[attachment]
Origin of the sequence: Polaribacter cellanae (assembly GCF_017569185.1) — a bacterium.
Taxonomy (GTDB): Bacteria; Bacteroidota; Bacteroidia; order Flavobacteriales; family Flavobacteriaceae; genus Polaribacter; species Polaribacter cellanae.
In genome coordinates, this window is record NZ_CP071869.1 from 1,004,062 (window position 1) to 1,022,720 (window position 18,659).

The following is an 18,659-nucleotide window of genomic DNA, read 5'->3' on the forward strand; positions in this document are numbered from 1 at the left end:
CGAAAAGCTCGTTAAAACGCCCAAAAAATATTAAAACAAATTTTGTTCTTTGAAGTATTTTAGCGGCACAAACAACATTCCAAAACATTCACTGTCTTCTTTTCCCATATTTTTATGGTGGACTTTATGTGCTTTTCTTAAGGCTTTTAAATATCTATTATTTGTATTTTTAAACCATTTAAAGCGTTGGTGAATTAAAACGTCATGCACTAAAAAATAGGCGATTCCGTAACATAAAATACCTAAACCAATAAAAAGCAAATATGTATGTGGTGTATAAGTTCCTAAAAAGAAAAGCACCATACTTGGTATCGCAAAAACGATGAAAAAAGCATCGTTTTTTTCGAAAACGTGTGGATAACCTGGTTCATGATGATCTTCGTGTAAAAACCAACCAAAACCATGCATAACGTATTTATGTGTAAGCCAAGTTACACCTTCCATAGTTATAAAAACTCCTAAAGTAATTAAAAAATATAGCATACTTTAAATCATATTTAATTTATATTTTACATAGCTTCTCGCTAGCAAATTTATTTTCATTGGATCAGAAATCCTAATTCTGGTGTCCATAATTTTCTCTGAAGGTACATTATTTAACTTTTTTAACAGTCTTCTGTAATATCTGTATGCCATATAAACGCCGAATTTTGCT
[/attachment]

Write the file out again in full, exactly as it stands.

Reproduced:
Origin of the sequence: Polaribacter cellanae (assembly GCF_017569185.1) — a bacterium.
Taxonomy (GTDB): Bacteria; Bacteroidota; Bacteroidia; order Flavobacteriales; family Flavobacteriaceae; genus Polaribacter; species Polaribacter cellanae.
In genome coordinates, this window is record NZ_CP071869.1 from 1,004,062 (window position 1) to 1,022,720 (window position 18,659).

The following is an 18,659-nucleotide window of genomic DNA, read 5'->3' on the forward strand; positions in this document are numbered from 1 at the left end:
CGAAAAGCTCGTTAAAACGCCCAAAAAATATTAAAACAAATTTTGTTCTTTGAAGTATTTTAGCGGCACAAACAACATTCCAAAACATTCACTGTCTTCTTTTCCCATATTTTTATGGTGGACTTTATGTGCTTTTCTTAAGGCTTTTAAATATCTATTATTTGTATTTTTAAACCATTTAAAGCGTTGGTGAATTAAAACGTCATGCACTAAAAAATAGGCGATTCCGTAACATAAAATACCTAAACCAATAAAAAGCAAATATGTATGTGGTGTATAAGTTCCTAAAAAGAAAAGCACCATACTTGGTATCGCAAAAACGATGAAAAAAGCATCGTTTTTTTCGAAAACGTGTGGATAACCTGGTTCATGATGATCTTCGTGTAAAAACCAACCAAAACCATGCATAACGTATTTATGTGTAAGCCAAGTTACACCTTCCATAGTTATAAAAACTCCTAAAGTAATTAAAAAATATAGCATACTTTAAATCATATTTAATTTATATTTTACATAGCTTCTCGCTAGCAAATTTATTTTCATTGGATCAGAAATCCTAATTCTGGTGTCCATAATTTTCTCTGAAGGTACATTATTTAACTTTTTTAACAGTCTTCTGTAATATCTGTATGCCATATAAACGCCGAATTTTGCT